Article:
Betting on races like the Galway Plate and Hurdle a few days out needs to come with a word of warning; the overrounds are high at this point, the top 20 in the market for the Hurdle coming out at 129% for instance and that's when you consider only top price across all the bookmakers.
Of the final 20 that make the field next Thursday, I would make a rough guess that five will be shorter than they are now, five will be roughly the same price and 10 will be bigger so there is certainly a case for biding your time. Finding horses that fall into the first category isn't easy.
Furthermore, you will have the opportunity to bet into close to a 100% book on the Exchange at that point (plus commission) and there will likely be extra place offers available (admittedly at one-fifth the odds) with the firms. Perhaps most importantly though, you will more information with the ground being the key factor; it is no given that the surface will be fast at Galway next week. The track are known (and roundly praised) for their zealous approach to watering and there is rain forecast between now and then. There is also the Willie Mullins factor to consider and both of these races have almost Cheltenham handicap feels to them as it is a guess-up about what he will run.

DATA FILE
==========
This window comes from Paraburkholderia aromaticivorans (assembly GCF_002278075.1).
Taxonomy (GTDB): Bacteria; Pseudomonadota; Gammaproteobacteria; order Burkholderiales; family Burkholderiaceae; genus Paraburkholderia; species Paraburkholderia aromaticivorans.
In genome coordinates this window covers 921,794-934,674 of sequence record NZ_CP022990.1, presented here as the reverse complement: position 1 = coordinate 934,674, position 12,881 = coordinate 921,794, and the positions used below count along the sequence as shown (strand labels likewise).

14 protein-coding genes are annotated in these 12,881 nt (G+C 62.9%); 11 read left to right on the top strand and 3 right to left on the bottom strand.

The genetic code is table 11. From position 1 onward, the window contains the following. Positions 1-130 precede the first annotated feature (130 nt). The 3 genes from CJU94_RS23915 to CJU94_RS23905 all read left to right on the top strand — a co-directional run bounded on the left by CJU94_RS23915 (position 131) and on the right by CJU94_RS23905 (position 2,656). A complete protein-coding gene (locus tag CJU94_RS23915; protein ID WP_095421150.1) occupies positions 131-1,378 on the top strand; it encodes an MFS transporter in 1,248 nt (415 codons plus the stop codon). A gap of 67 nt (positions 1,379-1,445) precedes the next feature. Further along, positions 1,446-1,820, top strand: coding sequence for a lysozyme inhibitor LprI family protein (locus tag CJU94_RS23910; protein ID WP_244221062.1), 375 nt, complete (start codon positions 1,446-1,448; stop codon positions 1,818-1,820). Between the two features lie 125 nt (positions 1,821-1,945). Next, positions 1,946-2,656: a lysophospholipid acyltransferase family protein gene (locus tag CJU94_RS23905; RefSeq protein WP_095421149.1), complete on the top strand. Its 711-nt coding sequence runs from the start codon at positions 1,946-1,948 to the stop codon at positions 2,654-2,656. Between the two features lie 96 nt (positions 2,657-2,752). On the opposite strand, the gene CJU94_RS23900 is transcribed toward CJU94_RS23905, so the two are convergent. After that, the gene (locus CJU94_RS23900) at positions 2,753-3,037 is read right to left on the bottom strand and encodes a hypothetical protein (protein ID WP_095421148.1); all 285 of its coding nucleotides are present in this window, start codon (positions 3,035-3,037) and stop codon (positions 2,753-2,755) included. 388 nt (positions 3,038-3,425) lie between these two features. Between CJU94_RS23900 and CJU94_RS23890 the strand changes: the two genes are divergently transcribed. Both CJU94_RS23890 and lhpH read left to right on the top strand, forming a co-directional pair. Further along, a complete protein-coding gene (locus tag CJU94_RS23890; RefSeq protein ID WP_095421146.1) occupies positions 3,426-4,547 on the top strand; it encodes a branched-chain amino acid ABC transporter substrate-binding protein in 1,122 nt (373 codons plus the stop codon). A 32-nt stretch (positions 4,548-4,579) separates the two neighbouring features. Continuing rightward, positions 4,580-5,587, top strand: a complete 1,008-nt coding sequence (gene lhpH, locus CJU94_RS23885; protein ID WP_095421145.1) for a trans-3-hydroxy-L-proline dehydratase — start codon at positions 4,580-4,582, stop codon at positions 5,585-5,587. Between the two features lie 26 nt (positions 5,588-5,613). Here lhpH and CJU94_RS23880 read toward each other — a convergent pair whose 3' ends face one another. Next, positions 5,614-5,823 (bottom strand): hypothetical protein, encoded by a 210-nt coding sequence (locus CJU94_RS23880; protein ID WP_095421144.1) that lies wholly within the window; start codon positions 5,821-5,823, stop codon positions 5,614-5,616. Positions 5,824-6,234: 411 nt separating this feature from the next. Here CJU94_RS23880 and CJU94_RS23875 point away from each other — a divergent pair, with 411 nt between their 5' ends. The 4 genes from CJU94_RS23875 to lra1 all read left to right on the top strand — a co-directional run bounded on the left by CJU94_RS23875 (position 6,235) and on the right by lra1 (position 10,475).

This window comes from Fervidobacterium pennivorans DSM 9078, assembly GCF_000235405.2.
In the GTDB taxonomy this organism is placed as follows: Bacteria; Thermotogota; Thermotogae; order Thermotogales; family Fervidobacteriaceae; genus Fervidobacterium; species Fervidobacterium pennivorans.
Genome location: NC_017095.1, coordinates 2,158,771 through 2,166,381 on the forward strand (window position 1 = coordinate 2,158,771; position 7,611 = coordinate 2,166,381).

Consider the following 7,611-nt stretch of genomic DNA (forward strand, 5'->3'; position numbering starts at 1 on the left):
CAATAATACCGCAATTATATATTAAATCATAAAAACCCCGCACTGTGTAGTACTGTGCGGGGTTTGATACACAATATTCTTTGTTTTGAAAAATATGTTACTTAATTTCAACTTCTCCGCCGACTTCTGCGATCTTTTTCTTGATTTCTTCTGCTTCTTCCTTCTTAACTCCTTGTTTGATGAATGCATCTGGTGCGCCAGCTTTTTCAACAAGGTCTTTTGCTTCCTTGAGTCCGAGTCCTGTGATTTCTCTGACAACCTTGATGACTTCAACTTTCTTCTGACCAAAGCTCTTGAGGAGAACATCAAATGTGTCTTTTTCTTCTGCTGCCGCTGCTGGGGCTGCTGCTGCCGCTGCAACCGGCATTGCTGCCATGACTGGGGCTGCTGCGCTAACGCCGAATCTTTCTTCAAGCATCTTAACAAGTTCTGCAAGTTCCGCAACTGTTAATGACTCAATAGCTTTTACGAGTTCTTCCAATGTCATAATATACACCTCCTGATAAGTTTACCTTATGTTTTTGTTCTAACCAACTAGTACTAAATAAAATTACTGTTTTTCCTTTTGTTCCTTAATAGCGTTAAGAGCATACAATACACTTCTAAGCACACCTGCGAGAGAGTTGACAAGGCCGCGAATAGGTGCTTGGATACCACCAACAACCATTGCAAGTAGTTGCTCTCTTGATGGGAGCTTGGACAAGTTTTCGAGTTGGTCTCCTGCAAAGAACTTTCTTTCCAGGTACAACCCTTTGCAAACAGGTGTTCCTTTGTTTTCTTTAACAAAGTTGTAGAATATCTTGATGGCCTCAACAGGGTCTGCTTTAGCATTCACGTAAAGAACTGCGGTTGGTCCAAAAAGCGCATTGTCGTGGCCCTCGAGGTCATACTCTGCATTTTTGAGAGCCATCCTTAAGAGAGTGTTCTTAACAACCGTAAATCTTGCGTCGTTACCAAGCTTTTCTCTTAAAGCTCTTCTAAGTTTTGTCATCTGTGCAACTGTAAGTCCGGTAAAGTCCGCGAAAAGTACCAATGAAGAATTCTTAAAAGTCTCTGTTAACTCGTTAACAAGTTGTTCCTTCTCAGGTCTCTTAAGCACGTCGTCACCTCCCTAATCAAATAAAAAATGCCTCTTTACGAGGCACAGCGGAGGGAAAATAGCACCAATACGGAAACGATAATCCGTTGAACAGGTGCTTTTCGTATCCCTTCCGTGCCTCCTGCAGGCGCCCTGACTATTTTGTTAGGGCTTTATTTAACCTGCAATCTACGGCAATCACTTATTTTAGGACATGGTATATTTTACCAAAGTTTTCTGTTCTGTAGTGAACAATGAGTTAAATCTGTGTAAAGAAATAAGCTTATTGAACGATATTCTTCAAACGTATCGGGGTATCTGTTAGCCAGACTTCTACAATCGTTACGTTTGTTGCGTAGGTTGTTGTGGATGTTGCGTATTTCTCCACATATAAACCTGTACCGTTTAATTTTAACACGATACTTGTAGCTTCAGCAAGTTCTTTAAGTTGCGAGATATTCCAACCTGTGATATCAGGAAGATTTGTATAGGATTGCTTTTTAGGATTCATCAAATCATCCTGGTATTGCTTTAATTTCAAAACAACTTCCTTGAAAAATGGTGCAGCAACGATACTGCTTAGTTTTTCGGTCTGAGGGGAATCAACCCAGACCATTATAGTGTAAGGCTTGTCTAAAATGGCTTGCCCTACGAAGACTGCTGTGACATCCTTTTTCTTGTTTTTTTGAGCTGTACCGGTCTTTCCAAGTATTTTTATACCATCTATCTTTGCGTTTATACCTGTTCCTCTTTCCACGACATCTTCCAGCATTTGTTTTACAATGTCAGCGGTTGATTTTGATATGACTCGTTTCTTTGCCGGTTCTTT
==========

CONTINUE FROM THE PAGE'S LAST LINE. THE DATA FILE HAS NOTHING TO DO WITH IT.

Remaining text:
Having said all that, I'm still going to defy my own advice and have a go at sorting both races.
Galway Plate: Slowmotion and Kalondra the two to be with
The Plate may not be quite the guessing game the Hurdle is. A recent Mullins interview left the impression he would run whichever of his chasers got into the race. He also felt that some of his like Robin De Foret and Listen Dear (currently 29 and 30 on the ballot respectively) would struggle to get a run; typically, one might expect horses in those positions to get in as the maximum field size is 22 but everyone wants to run as it's Galway and the initial entries are made quite close to race day so there may not be many to come out.